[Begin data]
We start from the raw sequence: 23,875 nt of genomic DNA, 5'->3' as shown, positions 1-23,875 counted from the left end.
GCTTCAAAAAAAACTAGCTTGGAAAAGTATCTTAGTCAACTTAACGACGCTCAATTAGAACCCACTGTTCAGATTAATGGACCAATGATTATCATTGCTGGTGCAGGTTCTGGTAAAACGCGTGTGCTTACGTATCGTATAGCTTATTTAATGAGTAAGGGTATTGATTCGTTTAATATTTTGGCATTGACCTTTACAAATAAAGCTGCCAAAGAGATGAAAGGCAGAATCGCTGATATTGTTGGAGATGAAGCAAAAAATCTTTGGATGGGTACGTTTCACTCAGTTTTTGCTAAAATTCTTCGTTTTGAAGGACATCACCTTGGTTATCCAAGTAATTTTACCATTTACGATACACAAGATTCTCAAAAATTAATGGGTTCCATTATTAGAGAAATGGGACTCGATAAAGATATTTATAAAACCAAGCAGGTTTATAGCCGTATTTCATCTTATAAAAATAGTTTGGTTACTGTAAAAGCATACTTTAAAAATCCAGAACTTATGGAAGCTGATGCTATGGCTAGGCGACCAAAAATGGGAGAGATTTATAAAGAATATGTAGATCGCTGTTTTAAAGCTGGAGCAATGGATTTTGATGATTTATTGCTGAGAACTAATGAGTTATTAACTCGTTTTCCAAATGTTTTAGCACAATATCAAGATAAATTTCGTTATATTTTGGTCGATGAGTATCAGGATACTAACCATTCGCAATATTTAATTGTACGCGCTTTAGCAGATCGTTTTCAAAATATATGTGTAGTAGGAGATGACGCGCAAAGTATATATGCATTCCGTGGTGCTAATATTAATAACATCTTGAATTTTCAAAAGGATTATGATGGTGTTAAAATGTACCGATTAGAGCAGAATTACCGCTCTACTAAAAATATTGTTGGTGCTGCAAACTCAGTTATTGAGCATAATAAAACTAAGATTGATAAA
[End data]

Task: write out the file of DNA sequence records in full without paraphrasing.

We start from the raw sequence: 23,875 nt of genomic DNA, 5'->3' as shown, positions 1-23,875 counted from the left end.
GCTTCAAAAAAAACTAGCTTGGAAAAGTATCTTAGTCAACTTAACGACGCTCAATTAGAACCCACTGTTCAGATTAATGGACCAATGATTATCATTGCTGGTGCAGGTTCTGGTAAAACGCGTGTGCTTACGTATCGTATAGCTTATTTAATGAGTAAGGGTATTGATTCGTTTAATATTTTGGCATTGACCTTTACAAATAAAGCTGCCAAAGAGATGAAAGGCAGAATCGCTGATATTGTTGGAGATGAAGCAAAAAATCTTTGGATGGGTACGTTTCACTCAGTTTTTGCTAAAATTCTTCGTTTTGAAGGACATCACCTTGGTTATCCAAGTAATTTTACCATTTACGATACACAAGATTCTCAAAAATTAATGGGTTCCATTATTAGAGAAATGGGACTCGATAAAGATATTTATAAAACCAAGCAGGTTTATAGCCGTATTTCATCTTATAAAAATAGTTTGGTTACTGTAAAAGCATACTTTAAAAATCCAGAACTTATGGAAGCTGATGCTATGGCTAGGCGACCAAAAATGGGAGAGATTTATAAAGAATATGTAGATCGCTGTTTTAAAGCTGGAGCAATGGATTTTGATGATTTATTGCTGAGAACTAATGAGTTATTAACTCGTTTTCCAAATGTTTTAGCACAATATCAAGATAAATTTCGTTATATTTTGGTCGATGAGTATCAGGATACTAACCATTCGCAATATTTAATTGTACGCGCTTTAGCAGATCGTTTTCAAAATATATGTGTAGTAGGAGATGACGCGCAAAGTATATATGCATTCCGTGGTGCTAATATTAATAACATCTTGAATTTTCAAAAGGATTATGATGGTGTTAAAATGTACCGATTAGAGCAGAATTACCGCTCTACTAAAAATATTGTTGGTGCTGCAAACTCAGTTATTGAGCATAATAAAACTAAGATTGATAAA